|Konime||Axesbyth or Phêth||Satan||Chthisar||Renethis||Chenene or Chenem||Ananke||Chenen||Teraph|
|Smat||Hapax or Harpax||Eracto||Tair||Renpsois||Themeso||Asklepios||Themeso||Soda|
|Srat||Anoster||Salac||Epitek||Manethois||Epiemu or Epimen||Hygieia||Epima||Riruphta|
|Si-srat||Physikoreth or Alleborith||Seros||Epichnaus||Marcois||Omot||Tolma||Homoth||Monuphta|
|Tpa-?u||Aleureth or Hephesimireth||Tonghel||Isi||Ularis||Oro or Asoer||Dike||Oroasoer||Brondeus|
|Xu||Ichthion||Anafa||Sosomo||Luxois||Cratero or Astiro||Phobos||Astiro||Vucula|
|33||24||Tpa-Biu||Achoneoth or Agchoniôn||Simos||Chonoumous||Crauxes||Tepis or Amasiero||Osiris||Tepisatras||Proteus|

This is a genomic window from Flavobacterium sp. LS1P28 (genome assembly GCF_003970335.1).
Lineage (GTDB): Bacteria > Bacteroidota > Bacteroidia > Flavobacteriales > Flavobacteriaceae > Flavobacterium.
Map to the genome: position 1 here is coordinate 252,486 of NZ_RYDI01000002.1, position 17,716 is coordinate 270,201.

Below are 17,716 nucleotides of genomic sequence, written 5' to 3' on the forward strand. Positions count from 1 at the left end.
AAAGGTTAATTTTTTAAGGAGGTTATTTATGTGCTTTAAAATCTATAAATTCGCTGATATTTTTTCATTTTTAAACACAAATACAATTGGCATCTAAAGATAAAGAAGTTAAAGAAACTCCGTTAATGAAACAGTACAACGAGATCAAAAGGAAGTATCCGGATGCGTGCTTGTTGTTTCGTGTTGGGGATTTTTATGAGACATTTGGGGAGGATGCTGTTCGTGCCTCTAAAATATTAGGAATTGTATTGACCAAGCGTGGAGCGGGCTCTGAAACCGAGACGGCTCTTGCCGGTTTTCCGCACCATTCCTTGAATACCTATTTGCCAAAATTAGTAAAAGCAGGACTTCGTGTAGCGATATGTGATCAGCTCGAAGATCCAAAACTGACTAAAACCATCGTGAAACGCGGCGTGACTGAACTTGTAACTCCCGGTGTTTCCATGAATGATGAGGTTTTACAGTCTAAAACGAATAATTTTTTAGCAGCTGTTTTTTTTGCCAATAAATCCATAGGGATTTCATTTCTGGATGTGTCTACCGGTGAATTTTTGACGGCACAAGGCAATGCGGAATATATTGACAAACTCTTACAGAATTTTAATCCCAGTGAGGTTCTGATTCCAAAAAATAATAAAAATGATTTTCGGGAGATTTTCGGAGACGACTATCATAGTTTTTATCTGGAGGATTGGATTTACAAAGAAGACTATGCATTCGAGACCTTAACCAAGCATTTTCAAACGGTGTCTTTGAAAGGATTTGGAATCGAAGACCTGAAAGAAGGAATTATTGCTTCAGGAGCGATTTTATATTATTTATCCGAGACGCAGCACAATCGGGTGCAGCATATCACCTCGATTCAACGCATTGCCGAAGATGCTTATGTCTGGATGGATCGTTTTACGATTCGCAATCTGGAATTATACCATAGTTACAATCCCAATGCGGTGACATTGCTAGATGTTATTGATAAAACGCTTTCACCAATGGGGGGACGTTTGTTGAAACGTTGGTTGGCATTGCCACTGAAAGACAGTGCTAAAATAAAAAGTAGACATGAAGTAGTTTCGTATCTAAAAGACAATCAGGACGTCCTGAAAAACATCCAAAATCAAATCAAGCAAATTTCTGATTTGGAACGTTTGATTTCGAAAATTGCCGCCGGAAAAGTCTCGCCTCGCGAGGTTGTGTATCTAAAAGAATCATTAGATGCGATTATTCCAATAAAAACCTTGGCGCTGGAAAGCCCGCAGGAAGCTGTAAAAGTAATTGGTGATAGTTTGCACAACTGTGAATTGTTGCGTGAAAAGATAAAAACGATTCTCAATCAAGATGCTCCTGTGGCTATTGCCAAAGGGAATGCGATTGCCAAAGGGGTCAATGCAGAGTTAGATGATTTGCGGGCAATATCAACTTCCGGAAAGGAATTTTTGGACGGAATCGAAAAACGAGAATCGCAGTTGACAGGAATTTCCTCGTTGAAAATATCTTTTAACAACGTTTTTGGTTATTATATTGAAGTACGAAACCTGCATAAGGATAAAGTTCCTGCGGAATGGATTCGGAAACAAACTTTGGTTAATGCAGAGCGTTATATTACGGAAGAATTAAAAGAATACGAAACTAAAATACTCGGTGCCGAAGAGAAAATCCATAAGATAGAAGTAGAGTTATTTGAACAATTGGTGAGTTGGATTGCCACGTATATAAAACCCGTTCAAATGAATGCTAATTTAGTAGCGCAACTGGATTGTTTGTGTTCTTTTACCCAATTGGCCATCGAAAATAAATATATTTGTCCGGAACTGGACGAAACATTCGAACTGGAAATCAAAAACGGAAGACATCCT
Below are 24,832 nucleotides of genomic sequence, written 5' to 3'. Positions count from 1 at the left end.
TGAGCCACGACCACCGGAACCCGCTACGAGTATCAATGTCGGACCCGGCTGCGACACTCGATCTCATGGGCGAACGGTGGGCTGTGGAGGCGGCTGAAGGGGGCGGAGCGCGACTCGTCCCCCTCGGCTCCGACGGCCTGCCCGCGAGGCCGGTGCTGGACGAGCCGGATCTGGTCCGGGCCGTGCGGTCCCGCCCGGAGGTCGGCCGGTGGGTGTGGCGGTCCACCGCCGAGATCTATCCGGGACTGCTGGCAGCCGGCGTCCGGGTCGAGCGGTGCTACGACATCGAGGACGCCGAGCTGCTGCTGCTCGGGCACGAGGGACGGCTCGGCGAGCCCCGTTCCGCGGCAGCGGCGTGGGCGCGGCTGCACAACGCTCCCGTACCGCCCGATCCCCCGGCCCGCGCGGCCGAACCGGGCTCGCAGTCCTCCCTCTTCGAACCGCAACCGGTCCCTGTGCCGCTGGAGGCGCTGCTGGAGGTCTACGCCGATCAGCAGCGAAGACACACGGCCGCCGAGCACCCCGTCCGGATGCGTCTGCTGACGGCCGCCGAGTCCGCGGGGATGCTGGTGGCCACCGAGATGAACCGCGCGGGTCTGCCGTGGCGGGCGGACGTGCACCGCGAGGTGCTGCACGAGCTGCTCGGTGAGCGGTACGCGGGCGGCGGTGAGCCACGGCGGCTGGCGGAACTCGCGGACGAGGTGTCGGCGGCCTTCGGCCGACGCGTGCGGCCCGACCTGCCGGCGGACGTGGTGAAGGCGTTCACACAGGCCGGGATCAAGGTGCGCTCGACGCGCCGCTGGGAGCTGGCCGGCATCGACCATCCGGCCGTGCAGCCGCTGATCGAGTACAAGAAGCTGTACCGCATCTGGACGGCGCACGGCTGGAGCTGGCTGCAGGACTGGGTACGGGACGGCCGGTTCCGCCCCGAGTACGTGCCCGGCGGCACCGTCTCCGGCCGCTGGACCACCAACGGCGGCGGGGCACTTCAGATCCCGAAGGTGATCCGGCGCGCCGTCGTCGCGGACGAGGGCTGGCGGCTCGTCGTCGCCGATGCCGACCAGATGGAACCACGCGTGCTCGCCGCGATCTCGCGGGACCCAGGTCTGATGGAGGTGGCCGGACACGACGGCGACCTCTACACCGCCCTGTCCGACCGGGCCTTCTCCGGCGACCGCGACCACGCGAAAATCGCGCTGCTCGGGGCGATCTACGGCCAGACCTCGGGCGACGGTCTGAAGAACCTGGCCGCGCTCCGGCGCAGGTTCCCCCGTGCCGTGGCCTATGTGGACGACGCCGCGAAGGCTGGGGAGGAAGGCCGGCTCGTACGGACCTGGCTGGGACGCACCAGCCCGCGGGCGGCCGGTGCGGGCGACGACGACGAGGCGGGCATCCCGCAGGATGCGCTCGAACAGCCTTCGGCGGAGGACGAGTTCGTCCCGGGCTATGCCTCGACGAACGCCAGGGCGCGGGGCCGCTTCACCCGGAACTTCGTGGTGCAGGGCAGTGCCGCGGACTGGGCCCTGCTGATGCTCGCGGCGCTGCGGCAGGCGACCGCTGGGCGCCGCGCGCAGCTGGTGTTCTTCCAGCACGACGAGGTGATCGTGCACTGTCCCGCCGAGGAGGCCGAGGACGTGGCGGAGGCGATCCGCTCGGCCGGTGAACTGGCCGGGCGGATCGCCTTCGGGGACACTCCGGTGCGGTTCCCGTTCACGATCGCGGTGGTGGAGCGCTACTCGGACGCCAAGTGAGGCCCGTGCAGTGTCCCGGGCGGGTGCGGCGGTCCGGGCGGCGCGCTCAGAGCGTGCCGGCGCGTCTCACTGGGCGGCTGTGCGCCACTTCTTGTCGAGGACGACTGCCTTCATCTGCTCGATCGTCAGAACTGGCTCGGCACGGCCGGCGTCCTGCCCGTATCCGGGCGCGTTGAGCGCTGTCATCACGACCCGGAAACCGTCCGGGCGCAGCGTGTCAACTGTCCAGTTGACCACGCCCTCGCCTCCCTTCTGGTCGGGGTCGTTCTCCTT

|Pisces||34||25||Biu||Autoth or Autothith||Achaf||Tetimo||Fambais||Acha or Atapiac||Okeanos||Archatapias||Rephan|
|35||26||Xont-Har||Phtheneoth or Phthenoth||Larvata||Sopphi||Flugmois||Tepibui or Tepabiu||Dolos||Thopibui||Sourut|
|36||27||Tpi-biu||Bianakith||Ajaras||Syro||Piatris||Uiu or Aatexbui||Elpis||Atembui||Phallophorus|
Ancient cosmology and astronomy were inextricably bound up with omen lore and hence astrology. Within the many different traditions of astrology that principally arose - more formally out of Alexandria - there are several systems of decans linked to both the traditional Hellenistic five "wandering stars" (Mercury, Venus, Mars, Jupiter and Saturn) and to the two "lights": the Sun and Moon; as well as, more recently, the inclusion of the trans Saturnians: Uranus, Neptune and Pluto). The use of these decans are described in Decan (astrology).